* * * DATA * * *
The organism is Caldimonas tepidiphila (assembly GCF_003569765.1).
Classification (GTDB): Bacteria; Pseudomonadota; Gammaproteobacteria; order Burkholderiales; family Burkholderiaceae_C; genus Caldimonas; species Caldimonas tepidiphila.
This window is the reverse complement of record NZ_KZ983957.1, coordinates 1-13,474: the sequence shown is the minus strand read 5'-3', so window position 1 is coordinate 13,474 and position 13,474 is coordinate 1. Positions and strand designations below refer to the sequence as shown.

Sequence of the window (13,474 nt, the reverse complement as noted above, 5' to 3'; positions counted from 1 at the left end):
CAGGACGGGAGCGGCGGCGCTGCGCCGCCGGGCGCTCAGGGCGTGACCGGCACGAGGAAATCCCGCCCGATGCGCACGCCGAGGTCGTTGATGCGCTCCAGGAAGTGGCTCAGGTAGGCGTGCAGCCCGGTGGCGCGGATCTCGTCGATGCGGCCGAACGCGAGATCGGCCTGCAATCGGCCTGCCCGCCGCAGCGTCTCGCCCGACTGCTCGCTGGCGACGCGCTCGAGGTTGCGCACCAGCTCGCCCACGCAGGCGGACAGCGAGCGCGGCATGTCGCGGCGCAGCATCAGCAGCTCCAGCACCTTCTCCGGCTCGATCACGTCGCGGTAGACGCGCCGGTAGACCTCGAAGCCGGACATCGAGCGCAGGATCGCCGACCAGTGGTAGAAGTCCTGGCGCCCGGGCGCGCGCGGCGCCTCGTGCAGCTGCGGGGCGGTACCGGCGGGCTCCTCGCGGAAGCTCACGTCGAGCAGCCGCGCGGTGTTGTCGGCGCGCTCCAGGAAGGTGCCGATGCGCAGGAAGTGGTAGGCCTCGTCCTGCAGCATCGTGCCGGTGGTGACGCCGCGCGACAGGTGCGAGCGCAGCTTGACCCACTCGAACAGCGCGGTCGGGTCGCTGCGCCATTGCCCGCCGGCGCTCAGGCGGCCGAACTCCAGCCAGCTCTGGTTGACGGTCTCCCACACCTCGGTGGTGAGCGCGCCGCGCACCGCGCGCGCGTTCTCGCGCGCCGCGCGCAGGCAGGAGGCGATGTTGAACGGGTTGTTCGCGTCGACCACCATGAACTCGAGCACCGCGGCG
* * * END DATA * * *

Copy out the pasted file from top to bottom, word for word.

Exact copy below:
The organism is Caldimonas tepidiphila (assembly GCF_003569765.1).
Classification (GTDB): Bacteria; Pseudomonadota; Gammaproteobacteria; order Burkholderiales; family Burkholderiaceae_C; genus Caldimonas; species Caldimonas tepidiphila.
This window is the reverse complement of record NZ_KZ983957.1, coordinates 1-13,474: the sequence shown is the minus strand read 5'-3', so window position 1 is coordinate 13,474 and position 13,474 is coordinate 1. Positions and strand designations below refer to the sequence as shown.

Sequence of the window (13,474 nt, the reverse complement as noted above, 5' to 3'; positions counted from 1 at the left end):
CAGGACGGGAGCGGCGGCGCTGCGCCGCCGGGCGCTCAGGGCGTGACCGGCACGAGGAAATCCCGCCCGATGCGCACGCCGAGGTCGTTGATGCGCTCCAGGAAGTGGCTCAGGTAGGCGTGCAGCCCGGTGGCGCGGATCTCGTCGATGCGGCCGAACGCGAGATCGGCCTGCAATCGGCCTGCCCGCCGCAGCGTCTCGCCCGACTGCTCGCTGGCGACGCGCTCGAGGTTGCGCACCAGCTCGCCCACGCAGGCGGACAGCGAGCGCGGCATGTCGCGGCGCAGCATCAGCAGCTCCAGCACCTTCTCCGGCTCGATCACGTCGCGGTAGACGCGCCGGTAGACCTCGAAGCCGGACATCGAGCGCAGGATCGCCGACCAGTGGTAGAAGTCCTGGCGCCCGGGCGCGCGCGGCGCCTCGTGCAGCTGCGGGGCGGTACCGGCGGGCTCCTCGCGGAAGCTCACGTCGAGCAGCCGCGCGGTGTTGTCGGCGCGCTCCAGGAAGGTGCCGATGCGCAGGAAGTGGTAGGCCTCGTCCTGCAGCATCGTGCCGGTGGTGACGCCGCGCGACAGGTGCGAGCGCAGCTTGACCCACTCGAACAGCGCGGTCGGGTCGCTGCGCCATTGCCCGCCGGCGCTCAGGCGGCCGAACTCCAGCCAGCTCTGGTTGACGGTCTCCCACACCTCGGTGGTGAGCGCGCCGCGCACCGCGCGCGCGTTCTCGCGCGCCGCGCGCAGGCAGGAGGCGATGTTGAACGGGTTGTTCGCGTCGACCACCATGAACTCGAGCACCGCGGCG